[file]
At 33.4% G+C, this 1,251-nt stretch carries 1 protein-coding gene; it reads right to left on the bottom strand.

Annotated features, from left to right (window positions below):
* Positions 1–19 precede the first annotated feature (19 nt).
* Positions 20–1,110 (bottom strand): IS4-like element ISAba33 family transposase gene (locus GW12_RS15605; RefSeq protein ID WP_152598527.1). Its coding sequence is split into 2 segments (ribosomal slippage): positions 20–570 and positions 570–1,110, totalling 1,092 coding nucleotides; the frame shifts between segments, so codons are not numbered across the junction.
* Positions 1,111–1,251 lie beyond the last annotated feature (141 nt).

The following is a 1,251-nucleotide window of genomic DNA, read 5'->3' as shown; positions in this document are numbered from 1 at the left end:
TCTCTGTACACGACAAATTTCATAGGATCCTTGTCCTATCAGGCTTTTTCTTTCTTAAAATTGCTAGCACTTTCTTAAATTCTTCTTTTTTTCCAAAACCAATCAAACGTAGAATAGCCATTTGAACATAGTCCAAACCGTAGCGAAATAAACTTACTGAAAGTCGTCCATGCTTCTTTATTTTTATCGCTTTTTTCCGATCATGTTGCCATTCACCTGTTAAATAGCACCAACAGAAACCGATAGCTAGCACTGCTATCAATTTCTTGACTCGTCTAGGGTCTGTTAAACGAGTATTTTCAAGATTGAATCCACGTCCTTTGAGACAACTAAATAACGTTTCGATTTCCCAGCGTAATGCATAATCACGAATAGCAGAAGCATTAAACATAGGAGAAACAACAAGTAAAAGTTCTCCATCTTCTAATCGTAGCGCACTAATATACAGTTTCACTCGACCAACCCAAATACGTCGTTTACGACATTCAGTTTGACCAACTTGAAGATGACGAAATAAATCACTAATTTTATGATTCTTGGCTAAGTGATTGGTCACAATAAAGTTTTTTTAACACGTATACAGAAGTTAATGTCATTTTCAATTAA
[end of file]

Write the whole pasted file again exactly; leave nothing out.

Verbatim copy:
At 33.4% G+C, this 1,251-nt stretch carries 1 protein-coding gene; it reads right to left on the bottom strand.

Annotated features, from left to right (window positions below):
* Positions 1–19 precede the first annotated feature (19 nt).
* Positions 20–1,110 (bottom strand): IS4-like element ISAba33 family transposase gene (locus GW12_RS15605; RefSeq protein ID WP_152598527.1). Its coding sequence is split into 2 segments (ribosomal slippage): positions 20–570 and positions 570–1,110, totalling 1,092 coding nucleotides; the frame shifts between segments, so codons are not numbered across the junction.
* Positions 1,111–1,251 lie beyond the last annotated feature (141 nt).

The following is a 1,251-nucleotide window of genomic DNA, read 5'->3' as shown; positions in this document are numbered from 1 at the left end:
TCTCTGTACACGACAAATTTCATAGGATCCTTGTCCTATCAGGCTTTTTCTTTCTTAAAATTGCTAGCACTTTCTTAAATTCTTCTTTTTTTCCAAAACCAATCAAACGTAGAATAGCCATTTGAACATAGTCCAAACCGTAGCGAAATAAACTTACTGAAAGTCGTCCATGCTTCTTTATTTTTATCGCTTTTTTCCGATCATGTTGCCATTCACCTGTTAAATAGCACCAACAGAAACCGATAGCTAGCACTGCTATCAATTTCTTGACTCGTCTAGGGTCTGTTAAACGAGTATTTTCAAGATTGAATCCACGTCCTTTGAGACAACTAAATAACGTTTCGATTTCCCAGCGTAATGCATAATCACGAATAGCAGAAGCATTAAACATAGGAGAAACAACAAGTAAAAGTTCTCCATCTTCTAATCGTAGCGCACTAATATACAGTTTCACTCGACCAACCCAAATACGTCGTTTACGACATTCAGTTTGACCAACTTGAAGATGACGAAATAAATCACTAATTTTATGATTCTTGGCTAAGTGATTGGTCACAATAAAGTTTTTTTAACACGTATACAGAAGTTAATGTCATTTTCAATTAA